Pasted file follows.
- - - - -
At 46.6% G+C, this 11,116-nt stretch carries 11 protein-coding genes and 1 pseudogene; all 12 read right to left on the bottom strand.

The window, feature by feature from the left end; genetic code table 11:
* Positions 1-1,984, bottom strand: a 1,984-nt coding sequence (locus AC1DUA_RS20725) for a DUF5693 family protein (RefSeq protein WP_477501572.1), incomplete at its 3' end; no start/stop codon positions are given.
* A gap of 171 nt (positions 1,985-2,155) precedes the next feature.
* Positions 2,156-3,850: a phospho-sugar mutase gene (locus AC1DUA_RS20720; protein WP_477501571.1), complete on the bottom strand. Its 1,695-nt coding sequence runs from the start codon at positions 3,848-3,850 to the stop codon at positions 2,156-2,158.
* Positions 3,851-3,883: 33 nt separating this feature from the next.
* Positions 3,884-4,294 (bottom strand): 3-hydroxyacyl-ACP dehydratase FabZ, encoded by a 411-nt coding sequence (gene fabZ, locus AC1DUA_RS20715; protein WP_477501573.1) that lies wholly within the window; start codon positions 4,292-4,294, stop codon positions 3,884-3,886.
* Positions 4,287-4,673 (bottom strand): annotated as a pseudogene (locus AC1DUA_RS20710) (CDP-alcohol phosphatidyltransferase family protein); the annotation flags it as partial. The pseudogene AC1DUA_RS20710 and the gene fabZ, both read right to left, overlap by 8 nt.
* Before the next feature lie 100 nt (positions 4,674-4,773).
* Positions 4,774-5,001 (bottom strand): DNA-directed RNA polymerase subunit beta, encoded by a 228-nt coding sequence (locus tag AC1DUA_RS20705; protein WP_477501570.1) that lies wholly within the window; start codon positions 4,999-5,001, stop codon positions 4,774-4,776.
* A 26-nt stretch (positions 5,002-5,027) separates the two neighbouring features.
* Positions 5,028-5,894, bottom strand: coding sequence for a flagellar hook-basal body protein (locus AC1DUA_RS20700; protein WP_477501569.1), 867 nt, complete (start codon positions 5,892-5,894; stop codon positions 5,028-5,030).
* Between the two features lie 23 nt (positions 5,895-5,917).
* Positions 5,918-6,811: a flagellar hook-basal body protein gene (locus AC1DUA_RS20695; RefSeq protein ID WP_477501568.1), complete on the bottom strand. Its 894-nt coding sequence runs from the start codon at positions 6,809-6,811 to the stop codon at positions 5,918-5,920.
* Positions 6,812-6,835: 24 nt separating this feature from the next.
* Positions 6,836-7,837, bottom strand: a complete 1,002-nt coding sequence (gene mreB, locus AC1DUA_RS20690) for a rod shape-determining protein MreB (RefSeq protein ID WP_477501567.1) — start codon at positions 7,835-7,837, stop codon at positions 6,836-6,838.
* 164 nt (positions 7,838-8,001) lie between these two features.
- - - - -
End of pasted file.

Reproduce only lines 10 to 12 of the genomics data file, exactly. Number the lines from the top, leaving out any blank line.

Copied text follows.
* Positions 4,774-5,001 (bottom strand): DNA-directed RNA polymerase subunit beta, encoded by a 228-nt coding sequence (locus tag AC1DUA_RS20705; protein WP_477501570.1) that lies wholly within the window; start codon positions 4,999-5,001, stop codon positions 4,774-4,776.
* A 26-nt stretch (positions 5,002-5,027) separates the two neighbouring features.
* Positions 5,028-5,894, bottom strand: coding sequence for a flagellar hook-basal body protein (locus AC1DUA_RS20700; protein WP_477501569.1), 867 nt, complete (start codon positions 5,892-5,894; stop codon positions 5,028-5,030).